The sojourning of the Son of God on earth, is the chief event which adorns the records of time, and enlivens the history of the world. It is the glory of the air, that he breathed in it; of the sun, that its beams once shone upon him; of the ground, that he trod upon it; and of the sea, that he walked serenely on its glassy surface. It is the glory of the elements, that they once nourished him who is the bread of life; of the water, that it quenched his thirst; of men, that he lived among them; and of Judea, that it was the land of Immanuel, where he sojourned more than thirty years. It is the glory of our nature that he assumed it, and, by so doing, exalted it to a high degree.

The dispensations of Providence, through successive ages, like so many lines, point at this period, as their center. Before his appearance, they made way for his coming; and since that period, they are subservient to the great ends to be answered by it.

The history of his sufferings and death is equally interesting, and equally precious. That he should suffer, bleed, and die—was the design of the Father in sending him into the world. The Spirit of God, in the ancient prophets, foretold the sufferings of Christ, and the glory that should follow.

Led by the sacred historians, let this solemn and affecting scene employ my meditation. Think, O my soul, on that most tragic—and yet most glorious event, on which your salvation depends. Call to mind the astonishing, the almost incredible history of your Savior's love. He who upholds all things by the Word of his power, who thought it not robbery to be equal with God—humbled himself so as to become obedient unto death, even the death of the cross. Behold him loaded with those sorrows which he willingly bore for our sakes. Follow him into the garden of Gethsemane; see the awful combat which he there sustained; a combat in which he defended himself only by his prayers, his cries, and his tears; a combat which led on to something still more formidable, the very thought of which so overwhelmed his holy soul, that his sweat was as it were, great drops of blood falling down to the ground, and he cried out, "Father, if it is possible, let this cup pass from me."

Let me proceed still farther, and review that torrent of sufferings which the adorable Redeemer endured, from the period of his being led away out of the garden by a band of ruffians, to the hour of his crucifixion. Behold him accused by the loud clamor of a thousand revengeful and blaspheming tongues. Hear the fatal sentence pronounced against him by a prevaricating judge, who declared, that he believed him to be perfectly innocent. See his lovely visage marred, his face defiled with spitting; his hands bound with cords; his temples crowned with pricking thorns; his body bruised with crude blows, and his back scourged with whips, until he could count all his bones. See him, after all this, trembling under the weight of that cross on which he was to expire, in agonies which cannot be described. Ascend with him to Golgotha—the place of skull—the theater of the greatest wonder which omnipotence itself ever wrought!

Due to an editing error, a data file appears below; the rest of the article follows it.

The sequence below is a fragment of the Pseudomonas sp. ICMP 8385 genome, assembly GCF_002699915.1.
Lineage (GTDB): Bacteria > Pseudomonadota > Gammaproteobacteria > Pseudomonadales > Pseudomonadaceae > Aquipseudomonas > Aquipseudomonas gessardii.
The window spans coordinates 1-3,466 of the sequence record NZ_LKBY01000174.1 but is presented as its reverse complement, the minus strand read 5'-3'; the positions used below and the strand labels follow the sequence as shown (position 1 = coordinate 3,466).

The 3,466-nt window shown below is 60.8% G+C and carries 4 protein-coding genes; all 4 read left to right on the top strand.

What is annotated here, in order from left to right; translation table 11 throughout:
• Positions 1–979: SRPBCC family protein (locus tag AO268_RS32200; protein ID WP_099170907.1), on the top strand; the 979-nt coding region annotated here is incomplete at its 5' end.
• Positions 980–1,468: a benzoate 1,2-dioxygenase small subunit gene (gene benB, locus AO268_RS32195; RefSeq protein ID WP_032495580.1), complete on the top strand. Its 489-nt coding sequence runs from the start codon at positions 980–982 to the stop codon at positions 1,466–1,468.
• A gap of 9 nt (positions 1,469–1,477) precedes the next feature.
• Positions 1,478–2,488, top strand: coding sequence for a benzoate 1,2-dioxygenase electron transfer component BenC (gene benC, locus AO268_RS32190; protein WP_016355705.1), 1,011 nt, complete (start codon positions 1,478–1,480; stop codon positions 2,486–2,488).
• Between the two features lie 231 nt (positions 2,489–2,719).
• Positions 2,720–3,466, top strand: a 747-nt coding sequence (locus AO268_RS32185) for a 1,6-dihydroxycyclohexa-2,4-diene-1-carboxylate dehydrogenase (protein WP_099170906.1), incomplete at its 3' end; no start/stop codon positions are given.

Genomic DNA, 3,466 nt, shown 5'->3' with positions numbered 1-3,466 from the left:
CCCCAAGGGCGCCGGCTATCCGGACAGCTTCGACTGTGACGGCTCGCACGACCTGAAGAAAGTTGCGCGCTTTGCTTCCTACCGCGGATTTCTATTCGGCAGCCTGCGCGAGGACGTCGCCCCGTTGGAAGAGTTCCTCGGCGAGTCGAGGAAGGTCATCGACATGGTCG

Behold there the Lamb of God! Behold that Jesus, who is the brightness of his Father's glory, and the express image of his person; see him stripped of his garments, nailed to the notorious gibbet, treated as the vilest malefactors, and, during that awful period, having, as it were, lost sight of those favorable regards of his divine Father, which constituted all his joy. Hear him, hear him crying out, "My God, my God—why have you forsaken me!"

Nature was thrown into convulsions. The earth quaked. Rocks were torn apart. The heavens were clad in mourning. The very graves being opened resigned their prey, and many of those who slept arose and showed themselves alive after his passion. On this great day, for which all other days were made, atonement was offered up for human guilt; solemn, avenging justice, which called for our blood—was fully and completely satisfied; the price was paid for the ransom of our souls; eternal redemption was obtained; our old man was crucified, that the body of sin might be destroyed; principalities and powers were conquered; the world was overcome; death and the grave were subdued; the eternal law of God, which we had violated—was magnified and made honorable; and all the attributes of Deity were infinitely glorified!

The justice of God is magnified by the punishment of impenitent sinners in hell; his goodness is magnified by the happiness of saints in heaven. But the death of Christ magnifies them both in a degree unspeakably higher. In this divine expedient, mercy and truth meet together, righteousness and peace embrace each other. By consequence, a way is opened for the communication of every blessing, which we perishing sinners, stand in need of, to make us completely and everlastingly happy. Pardon, peace, justification, acceptance, perseverance, and eternal life—are all ensured by the Savior's death. The wretchedness of that state, out of which we are delivered—can only be equaled by the blessedness of that into which we are brought, by our dying Redeemer.